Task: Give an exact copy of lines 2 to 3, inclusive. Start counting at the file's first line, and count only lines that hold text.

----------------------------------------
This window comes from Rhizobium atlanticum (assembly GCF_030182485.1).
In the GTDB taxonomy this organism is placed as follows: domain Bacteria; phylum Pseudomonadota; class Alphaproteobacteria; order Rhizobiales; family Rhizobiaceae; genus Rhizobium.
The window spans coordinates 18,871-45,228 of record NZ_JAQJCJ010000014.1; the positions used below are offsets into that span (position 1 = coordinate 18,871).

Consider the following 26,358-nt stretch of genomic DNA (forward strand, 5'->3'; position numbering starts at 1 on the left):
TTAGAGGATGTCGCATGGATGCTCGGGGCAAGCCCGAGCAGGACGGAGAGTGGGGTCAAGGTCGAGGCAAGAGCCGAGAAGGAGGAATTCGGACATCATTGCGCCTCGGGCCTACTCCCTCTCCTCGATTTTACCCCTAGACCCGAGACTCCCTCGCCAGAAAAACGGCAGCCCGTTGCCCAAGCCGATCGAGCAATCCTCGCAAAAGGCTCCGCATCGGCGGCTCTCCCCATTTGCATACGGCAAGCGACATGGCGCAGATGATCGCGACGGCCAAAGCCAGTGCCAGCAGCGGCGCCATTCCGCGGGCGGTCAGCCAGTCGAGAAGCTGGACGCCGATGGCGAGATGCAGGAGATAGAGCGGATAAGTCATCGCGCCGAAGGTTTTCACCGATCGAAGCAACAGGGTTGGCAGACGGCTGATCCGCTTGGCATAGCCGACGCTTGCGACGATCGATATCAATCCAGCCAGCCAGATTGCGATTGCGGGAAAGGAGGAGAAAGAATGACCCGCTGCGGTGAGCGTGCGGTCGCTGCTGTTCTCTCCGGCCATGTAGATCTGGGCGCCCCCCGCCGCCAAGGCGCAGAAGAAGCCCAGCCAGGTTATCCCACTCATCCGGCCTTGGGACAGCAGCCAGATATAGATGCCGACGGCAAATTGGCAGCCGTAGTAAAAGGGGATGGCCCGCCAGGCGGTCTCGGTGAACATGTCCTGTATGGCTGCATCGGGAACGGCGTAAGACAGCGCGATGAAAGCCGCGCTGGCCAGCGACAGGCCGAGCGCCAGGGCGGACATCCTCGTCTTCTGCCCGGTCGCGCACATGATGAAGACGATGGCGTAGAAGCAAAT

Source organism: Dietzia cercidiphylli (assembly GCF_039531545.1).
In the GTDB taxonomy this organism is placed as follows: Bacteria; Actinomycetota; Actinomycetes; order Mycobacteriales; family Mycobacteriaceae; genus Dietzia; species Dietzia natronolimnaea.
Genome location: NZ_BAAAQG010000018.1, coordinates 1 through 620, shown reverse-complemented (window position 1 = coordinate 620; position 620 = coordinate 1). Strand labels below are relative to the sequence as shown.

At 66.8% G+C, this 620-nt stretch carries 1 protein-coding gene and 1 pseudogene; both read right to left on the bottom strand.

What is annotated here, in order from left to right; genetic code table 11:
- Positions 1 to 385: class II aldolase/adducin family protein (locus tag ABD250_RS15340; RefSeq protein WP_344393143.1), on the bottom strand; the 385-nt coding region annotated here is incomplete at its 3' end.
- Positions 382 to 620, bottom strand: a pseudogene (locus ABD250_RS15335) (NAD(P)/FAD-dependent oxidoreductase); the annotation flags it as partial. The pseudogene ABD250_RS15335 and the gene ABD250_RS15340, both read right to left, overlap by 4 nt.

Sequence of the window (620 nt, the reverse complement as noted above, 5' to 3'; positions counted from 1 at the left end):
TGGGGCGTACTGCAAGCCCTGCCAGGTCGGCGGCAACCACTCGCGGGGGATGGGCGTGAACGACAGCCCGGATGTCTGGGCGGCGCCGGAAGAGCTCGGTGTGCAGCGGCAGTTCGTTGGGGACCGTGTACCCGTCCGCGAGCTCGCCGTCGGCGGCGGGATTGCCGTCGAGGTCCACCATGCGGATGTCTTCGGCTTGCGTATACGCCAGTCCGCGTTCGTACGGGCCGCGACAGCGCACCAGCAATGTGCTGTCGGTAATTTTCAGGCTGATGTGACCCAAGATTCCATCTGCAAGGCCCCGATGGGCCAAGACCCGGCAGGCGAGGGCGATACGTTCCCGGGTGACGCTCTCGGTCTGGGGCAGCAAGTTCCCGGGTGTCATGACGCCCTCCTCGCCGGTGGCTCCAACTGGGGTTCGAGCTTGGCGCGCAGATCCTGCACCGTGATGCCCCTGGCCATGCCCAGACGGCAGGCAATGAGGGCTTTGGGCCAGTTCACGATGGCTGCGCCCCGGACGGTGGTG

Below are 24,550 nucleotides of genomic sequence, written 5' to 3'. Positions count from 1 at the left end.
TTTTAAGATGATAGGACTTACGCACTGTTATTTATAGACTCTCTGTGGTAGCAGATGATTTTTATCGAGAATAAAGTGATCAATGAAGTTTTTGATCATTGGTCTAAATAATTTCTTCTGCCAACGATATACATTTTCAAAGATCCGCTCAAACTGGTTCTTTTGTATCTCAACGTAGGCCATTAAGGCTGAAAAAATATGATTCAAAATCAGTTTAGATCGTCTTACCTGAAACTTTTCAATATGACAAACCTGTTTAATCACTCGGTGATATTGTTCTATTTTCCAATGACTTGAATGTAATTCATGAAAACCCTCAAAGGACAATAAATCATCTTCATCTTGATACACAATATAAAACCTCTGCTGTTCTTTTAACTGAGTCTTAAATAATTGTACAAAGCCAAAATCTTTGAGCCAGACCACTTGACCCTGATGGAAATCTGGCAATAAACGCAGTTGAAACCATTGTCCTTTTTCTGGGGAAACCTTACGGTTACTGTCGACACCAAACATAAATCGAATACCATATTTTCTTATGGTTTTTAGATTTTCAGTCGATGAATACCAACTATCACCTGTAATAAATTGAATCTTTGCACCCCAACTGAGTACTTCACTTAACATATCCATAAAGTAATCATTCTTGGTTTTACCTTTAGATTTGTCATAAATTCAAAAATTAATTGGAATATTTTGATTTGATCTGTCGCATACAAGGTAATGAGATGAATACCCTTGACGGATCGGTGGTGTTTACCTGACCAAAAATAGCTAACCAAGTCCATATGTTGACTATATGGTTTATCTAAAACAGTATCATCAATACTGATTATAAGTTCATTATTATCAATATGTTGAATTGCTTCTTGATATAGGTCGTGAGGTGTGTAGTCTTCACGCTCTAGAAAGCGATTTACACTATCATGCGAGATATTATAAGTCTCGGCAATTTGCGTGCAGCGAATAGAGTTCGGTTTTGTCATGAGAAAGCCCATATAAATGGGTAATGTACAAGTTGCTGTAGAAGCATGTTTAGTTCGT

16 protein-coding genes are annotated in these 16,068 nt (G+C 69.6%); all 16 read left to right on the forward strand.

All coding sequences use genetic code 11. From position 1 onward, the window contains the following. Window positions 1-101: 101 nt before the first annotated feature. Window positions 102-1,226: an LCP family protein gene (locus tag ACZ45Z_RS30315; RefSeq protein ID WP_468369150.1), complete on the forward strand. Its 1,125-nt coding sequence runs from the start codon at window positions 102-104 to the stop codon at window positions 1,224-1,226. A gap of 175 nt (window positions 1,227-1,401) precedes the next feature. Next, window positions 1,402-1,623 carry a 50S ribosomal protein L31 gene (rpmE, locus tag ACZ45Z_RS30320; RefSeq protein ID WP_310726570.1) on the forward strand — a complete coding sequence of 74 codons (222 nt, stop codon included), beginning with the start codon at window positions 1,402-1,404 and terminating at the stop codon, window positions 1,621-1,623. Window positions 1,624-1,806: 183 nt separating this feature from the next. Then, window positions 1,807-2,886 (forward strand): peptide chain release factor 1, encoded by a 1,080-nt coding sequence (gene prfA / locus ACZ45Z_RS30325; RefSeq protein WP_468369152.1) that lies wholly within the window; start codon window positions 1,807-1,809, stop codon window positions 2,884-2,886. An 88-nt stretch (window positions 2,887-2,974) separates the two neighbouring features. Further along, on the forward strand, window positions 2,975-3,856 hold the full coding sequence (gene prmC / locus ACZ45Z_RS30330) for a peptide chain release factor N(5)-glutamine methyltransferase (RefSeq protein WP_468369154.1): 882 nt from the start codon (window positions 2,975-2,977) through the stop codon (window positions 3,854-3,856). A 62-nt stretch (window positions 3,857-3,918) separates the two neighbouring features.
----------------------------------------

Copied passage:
In the GTDB taxonomy this organism is placed as follows: domain Bacteria; phylum Pseudomonadota; class Alphaproteobacteria; order Rhizobiales; family Rhizobiaceae; genus Rhizobium.
The window spans coordinates 18,871-45,228 of record NZ_JAQJCJ010000014.1; the positions used below are offsets into that span (position 1 = coordinate 18,871).